# Beyond Pythagoras.

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Introduction

The Pythagoras tethered was found by a mathematician from Italy called Pythagoras who is said to be the first ever true mathematician. He was also the first to teach that the Earth is a sphere that revolves around the Sun.

This how the Pythagoras thorium is defend:

A thorium stating that a square of a hypotenuse of a right angled triangle is equal to the sum of the squares of the other two sides.

Formula that Pythagoras discovered:

A² + B² = H²

H

To Check that each of the following sets of numbers satisfy a

Similar condition of the

(Smallest)²+ (middle)² = (largest number)²

1) a) 5,12,13

a²+b²=h²

5²+12²=h²

25+144=169

169= 13

I put these figures in the formula for the Pythagoras theorem to

find that these numbers do satisfy the condition

(Smallest)²+ (middle)² = (largest number)²

l) b) 7,24,25

a²+b²=h²

7²+24²=h²

49+576=625

625=25

After finding that they are Pythagoras triples, I found the perimeter and area.

2)

(5,12,13)

Perimeter = 5 + 12 + 13

= 30

Area = 5 × 12

2

= 60

2

= 30

(7,24,25)

Perimeter = 7 + 24 + 25

= 56

Area = 7 × 24

2

= 168

2

= 84

I put everything that I did in to a table showing the unit of each side and the perimeter and area.

Shortest side ‘a’ | Middle side ‘b’ | Longest side (Hypotenuse) ‘h’ | Perimeter | Area |

3 | 4 | 5 | 12 | 6 |

5 | 12 | 13 | 30 | 30 |

7 | 24 | 25 | 56 | 84 |

To find the Perimeter I simply had to find the total of all three sides. For the area I had to

P = a + b + h

find multiply side ‘a’ with side ‘b’ and half the total

A = ab

2

Bellow is have shown in detail how I found the perimeter and area for each triple.

2)

(5,12,13)

Perimeter = 5 + 12 + 13

= 30

Area = 5 × 12

2

= 60

2

= 30

(7,24,25)

Perimeter = 7 + 24 + 25

= 56

Middle

= 2 × 4² + 2 × 4

= 2 × 16 + 2 × 4

= 32 + 8

= 40

Term 5:

‘b’ = 2n2 + 2n

= 2 × 5² + 2 × 5

= 2 × 25 + 2 × 5

= 50 + 10

= 60

Side ‘h’

It is obviouse that the set of results found for side ‘h’ are just one plus to the results of side ‘b’

Middle side ‘b’ | Longest side (Hypotenuse) ‘h’ |

4 + 1 | 5 |

12 + 1 | 13 |

24 + 1 | 25 |

40 + 1 | 41 |

60 + 1 | 61 |

84 + 1 | 85 |

So I took the formula for side ‘b’ and simply added one onto it:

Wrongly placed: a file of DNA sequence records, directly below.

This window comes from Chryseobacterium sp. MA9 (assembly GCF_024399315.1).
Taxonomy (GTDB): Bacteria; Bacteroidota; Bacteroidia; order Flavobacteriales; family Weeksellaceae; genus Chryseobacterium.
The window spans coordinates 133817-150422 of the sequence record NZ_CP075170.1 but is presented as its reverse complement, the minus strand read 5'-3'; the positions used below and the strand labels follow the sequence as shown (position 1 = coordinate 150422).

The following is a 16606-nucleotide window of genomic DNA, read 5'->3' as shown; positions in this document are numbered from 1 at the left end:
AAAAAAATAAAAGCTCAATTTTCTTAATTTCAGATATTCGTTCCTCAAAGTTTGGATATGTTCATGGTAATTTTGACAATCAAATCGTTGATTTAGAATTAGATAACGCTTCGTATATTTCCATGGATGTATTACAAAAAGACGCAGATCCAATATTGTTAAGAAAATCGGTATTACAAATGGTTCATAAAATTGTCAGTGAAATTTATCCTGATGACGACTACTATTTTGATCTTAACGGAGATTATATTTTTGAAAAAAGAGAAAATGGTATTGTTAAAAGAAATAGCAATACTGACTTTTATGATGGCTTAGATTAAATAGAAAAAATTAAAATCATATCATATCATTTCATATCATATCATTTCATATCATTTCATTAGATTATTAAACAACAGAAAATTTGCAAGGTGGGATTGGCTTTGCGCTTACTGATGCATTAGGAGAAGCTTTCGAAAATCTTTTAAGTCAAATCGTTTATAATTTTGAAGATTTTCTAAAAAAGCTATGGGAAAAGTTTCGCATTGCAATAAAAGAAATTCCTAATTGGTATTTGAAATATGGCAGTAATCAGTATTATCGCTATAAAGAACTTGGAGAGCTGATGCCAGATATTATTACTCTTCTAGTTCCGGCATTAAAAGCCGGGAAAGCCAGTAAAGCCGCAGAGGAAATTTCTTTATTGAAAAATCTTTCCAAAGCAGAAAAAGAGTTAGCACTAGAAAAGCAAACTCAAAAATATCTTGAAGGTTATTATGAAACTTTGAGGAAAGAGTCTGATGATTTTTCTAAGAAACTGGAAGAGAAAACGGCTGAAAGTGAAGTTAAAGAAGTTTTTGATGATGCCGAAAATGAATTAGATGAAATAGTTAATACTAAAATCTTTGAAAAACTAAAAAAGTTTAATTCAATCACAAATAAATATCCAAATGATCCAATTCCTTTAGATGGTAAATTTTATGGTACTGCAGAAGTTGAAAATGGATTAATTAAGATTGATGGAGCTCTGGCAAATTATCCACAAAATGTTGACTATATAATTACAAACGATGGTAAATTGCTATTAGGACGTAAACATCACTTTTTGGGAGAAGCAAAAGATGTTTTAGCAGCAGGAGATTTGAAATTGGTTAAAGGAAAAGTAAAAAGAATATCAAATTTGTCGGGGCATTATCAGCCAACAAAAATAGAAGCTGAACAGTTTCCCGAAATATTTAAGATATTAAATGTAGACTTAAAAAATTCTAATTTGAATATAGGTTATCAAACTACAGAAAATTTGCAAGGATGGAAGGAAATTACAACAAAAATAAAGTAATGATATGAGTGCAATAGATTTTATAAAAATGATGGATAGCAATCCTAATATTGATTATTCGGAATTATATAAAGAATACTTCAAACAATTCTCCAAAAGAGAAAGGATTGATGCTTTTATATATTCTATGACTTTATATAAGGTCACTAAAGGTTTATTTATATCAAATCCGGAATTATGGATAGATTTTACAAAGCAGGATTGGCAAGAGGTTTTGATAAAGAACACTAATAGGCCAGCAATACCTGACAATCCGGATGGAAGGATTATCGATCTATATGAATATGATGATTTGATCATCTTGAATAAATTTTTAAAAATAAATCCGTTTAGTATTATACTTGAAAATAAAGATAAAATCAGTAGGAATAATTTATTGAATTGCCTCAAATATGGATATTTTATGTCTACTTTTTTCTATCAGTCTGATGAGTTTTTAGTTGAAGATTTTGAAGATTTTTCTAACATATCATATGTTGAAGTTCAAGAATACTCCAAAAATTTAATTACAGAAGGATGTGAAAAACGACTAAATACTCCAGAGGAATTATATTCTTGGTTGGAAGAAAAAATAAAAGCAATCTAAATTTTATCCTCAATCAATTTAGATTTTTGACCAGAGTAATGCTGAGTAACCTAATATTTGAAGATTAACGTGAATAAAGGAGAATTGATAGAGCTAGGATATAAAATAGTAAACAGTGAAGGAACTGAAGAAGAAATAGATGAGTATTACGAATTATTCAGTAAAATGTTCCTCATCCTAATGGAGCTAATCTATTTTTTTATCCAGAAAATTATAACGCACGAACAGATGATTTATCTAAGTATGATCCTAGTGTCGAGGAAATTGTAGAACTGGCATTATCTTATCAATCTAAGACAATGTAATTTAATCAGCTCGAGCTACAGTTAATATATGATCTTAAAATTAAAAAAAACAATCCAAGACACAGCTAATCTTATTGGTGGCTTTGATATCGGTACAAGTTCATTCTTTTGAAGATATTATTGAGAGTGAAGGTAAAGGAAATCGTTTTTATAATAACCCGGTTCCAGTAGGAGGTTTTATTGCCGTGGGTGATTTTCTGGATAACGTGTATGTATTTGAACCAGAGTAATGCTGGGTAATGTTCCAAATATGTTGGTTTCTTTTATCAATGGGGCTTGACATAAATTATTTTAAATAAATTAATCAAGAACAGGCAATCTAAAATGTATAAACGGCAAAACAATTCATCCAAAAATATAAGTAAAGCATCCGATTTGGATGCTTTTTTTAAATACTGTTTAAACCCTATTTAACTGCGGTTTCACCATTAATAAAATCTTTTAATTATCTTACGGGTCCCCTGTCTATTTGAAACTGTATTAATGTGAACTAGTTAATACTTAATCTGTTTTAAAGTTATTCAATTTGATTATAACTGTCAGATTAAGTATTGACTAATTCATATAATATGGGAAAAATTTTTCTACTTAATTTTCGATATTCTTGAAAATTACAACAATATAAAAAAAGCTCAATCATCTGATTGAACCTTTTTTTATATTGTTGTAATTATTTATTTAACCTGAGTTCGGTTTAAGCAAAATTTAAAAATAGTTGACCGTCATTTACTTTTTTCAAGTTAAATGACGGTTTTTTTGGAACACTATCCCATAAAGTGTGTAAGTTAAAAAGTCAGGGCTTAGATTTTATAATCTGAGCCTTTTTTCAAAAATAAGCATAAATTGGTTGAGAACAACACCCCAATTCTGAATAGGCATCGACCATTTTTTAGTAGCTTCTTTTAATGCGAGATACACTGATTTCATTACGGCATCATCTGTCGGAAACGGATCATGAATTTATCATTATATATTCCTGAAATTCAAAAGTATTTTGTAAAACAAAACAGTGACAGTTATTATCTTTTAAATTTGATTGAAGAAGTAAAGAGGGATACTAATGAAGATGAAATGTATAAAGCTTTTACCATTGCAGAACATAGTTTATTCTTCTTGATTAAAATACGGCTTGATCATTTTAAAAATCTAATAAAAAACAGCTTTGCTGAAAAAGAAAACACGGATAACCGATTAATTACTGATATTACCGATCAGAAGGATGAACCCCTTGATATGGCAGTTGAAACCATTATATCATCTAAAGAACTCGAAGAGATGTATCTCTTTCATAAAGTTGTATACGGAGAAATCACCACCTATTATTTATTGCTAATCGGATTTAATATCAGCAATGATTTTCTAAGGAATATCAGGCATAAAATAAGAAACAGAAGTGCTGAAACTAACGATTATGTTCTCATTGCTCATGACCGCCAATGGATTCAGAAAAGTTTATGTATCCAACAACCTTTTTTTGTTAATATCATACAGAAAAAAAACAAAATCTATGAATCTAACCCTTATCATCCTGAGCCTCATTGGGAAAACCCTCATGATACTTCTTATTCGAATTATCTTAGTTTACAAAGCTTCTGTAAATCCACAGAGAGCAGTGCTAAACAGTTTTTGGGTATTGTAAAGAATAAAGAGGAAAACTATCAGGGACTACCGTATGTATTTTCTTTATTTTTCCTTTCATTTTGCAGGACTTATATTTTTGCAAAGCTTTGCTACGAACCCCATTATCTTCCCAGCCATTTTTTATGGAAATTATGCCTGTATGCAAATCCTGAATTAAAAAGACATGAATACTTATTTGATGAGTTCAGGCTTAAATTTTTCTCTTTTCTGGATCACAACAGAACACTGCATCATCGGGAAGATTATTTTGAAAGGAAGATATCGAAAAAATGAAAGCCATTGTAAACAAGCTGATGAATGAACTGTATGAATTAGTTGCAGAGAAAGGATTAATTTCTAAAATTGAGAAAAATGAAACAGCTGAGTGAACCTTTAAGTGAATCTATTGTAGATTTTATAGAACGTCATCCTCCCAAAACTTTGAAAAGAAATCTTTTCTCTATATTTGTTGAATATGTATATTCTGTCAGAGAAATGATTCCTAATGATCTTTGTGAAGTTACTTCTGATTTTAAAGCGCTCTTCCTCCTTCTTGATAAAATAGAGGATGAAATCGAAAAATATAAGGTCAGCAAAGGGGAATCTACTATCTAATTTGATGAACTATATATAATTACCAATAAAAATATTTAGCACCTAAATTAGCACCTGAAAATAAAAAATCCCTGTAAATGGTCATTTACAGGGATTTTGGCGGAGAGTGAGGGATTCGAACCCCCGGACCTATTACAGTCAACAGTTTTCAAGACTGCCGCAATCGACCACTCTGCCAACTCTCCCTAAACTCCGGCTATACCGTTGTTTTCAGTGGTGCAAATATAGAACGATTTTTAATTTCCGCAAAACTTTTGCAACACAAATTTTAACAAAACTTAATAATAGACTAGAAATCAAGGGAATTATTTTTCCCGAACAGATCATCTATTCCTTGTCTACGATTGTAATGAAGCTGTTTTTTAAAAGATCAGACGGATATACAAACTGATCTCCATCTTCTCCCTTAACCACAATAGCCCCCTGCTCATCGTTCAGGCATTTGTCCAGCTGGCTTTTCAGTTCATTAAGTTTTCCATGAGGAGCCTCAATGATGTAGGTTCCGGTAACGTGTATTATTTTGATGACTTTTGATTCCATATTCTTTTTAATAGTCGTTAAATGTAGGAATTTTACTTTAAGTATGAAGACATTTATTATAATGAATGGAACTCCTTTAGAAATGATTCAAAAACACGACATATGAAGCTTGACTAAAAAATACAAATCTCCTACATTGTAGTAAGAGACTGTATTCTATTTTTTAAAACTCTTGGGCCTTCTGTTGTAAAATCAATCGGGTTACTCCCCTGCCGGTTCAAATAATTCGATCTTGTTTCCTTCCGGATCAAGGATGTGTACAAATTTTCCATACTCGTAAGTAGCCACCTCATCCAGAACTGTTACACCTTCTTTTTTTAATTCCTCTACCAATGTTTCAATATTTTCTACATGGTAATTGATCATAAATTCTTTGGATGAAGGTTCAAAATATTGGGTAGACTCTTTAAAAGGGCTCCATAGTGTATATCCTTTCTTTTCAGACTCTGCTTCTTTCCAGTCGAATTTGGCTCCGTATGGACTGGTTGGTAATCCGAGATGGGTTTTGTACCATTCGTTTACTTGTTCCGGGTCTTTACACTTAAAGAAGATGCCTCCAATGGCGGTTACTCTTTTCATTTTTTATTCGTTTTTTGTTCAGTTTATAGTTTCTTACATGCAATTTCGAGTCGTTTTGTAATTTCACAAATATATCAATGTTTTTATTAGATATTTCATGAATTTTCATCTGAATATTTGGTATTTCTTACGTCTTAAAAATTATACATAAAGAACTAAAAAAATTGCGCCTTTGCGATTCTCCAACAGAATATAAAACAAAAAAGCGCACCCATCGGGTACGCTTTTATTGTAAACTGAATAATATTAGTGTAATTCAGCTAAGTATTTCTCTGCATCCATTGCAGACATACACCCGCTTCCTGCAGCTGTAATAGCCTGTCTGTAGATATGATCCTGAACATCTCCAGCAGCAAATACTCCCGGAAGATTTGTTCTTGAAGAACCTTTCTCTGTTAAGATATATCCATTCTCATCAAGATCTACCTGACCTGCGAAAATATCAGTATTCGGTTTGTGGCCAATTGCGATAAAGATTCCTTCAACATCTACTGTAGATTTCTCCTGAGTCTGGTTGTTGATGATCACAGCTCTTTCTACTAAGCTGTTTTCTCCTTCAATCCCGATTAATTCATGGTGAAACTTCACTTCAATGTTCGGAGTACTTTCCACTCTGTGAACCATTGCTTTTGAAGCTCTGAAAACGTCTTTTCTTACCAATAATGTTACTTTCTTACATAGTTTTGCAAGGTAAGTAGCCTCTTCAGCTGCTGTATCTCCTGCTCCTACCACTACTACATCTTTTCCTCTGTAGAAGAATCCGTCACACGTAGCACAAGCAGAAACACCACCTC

2n2 + 2n + 1

I tested this formula by randomly selecting 2 terms.

Term 5:

‘h’ = 2n2 + 2n + 1

= 2 × 5² + 2 × 5 + 1

= 2 × 25 + 10 + 1

= 50 + 11

= 61

Term 4:

‘h’ = 2n2 + 2n + 1

= 2 × 4² + 2 × 4 + 1

= 2 × 16 + 8 + 1

= 32 + 9

= 41

Perimeter

To find the perimeter for any shape you must find the total of all the sides so I would do

a + b + c. So I took the formulas that I fount for all 3 sides and added them together to make the formula for the perimeter.

2n+1 + 2n2 + 2n + 2n2 + 2n + 1

4n2 + 6n +2

I then tested this formula

Term 2:

‘p’ = 4n2 + 6n + 2

= 4×22 + 6 × 2 + 2

= 4×4 + 12 + 2

= 16 + 14

= 30

Term 5:

‘p’ = 4n2 + 6n + 2

= 4×52 + 6 × 5 + 2

= 4×25 + 30 + 2

= 100 + 32

= 132

Area

To find the area of a right angled triangle I would have to multiply the base and the height and half the answer as one would to find the area for a simple right angled triangles. So I took both formulas from the base and height (‘a’’b’) and put them into the following formula:

½ (2n+1) (2n2 + 2n)

Then multiplied it out to get:

4n3 + 6n2 + 2n

2

Then divide 4n3 + 6n2 + 2n by 2 to get

2n3 + 3n2 + n

I then looked at the relationship between the perimeter and area.

P = 4n2 + 6n + 2

A = 2n3 + 3n2 + n

Conclusion

b = 4

c = 0

I then used this to replace the letters in the formula to find the nth term

an² + bn + c = 0

When replaced

4n² + 4n + 0

So the nth term formula would be : 2n² + 2n

It could see that everything double and I ended up with a double nth term equation

I then tested this formula for 2 randomly selected terms.

Term 4:

‘b’ = 4n2 + 4n

= 4 × 4² + 4 × 4

= 4 × 16 + 4 × 4

= 64 + 16

= 80

Term 5:

‘b’ = 4n2 + 4n

= 4 × 5² + 4 × 5

= 4 × 25 + 4 × 5

= 100 + 20

= 120

Side ‘h’ even

I only had to double the formula for for the hypotenuse

2n2 + 2n + 2

4n2 + 4n + 2

But as the results have doubled, instead of there being a difference of 1 between side ‘a’ and ‘h’ there is a difference of 2

Middle side ‘b’ | Longest side (Hypotenuse) ‘h’ |

8 + 2 | 10 |

24 + 2 | 26 |

48 + 2 | 50 |

80 + 2 | 82 |

60 + 2 | 122 |

168 + 2 | 170 |

I then tested this formula

Term 5:

‘h’ = 4n2 + 4n + 2

= 4 × 5² + 4 × 5 + 2

= 4 × 25 + 20 + 2

= 100 + 22

= 122

Term 4:

‘h’ = 4n2 + 4n + 2

= 4 × 4² + 4 × 4 + 2

= 4 × 16 + 16 + 2

= 64 + 18

= 82

Perimeter even

There are 2 ways to find the perimeter for even. I can add all the formulas I have found together or I can multiply the whole equation by 2. Either way this is the formula I got:

4n+2 + 4n2 + 4n + 4n2 + 4n + 2

8n2 + 12n +4

I then tested this formula

Term 2:

‘p’ = 8n2 + 12n + 4

= 8×22 + 12 × 2 + 4

= 8×4 + 24 + 4

= 32 + 28

= 60

Term 5:

‘p’ = 8n2 + 12n + 4

= 8×52 + 12 × 5 + 4

= 8×25 + 60 + 4

= 200 + 64

= 264

Area even

The area for the even results would be

A = pn

If I multiplied the perimeter by n I should get the area.

P = 8n2 + 12n + 4

I will now see if this is correct by using the formulas for side a and b (simple area formula)

Area = ½ (4n + 1) (4n2 + 4n)

= 16n³ + 10n + 8n2 + 8n

2

= 16n³ + 12n2 + 8n

= 8n + 12n2 + 4n

Area = p × n

This shows that if the perimeter is multiplied by n it well equal to the answer.

This student written piece of work is one of many that can be found in our GCSE Fencing Problem section.

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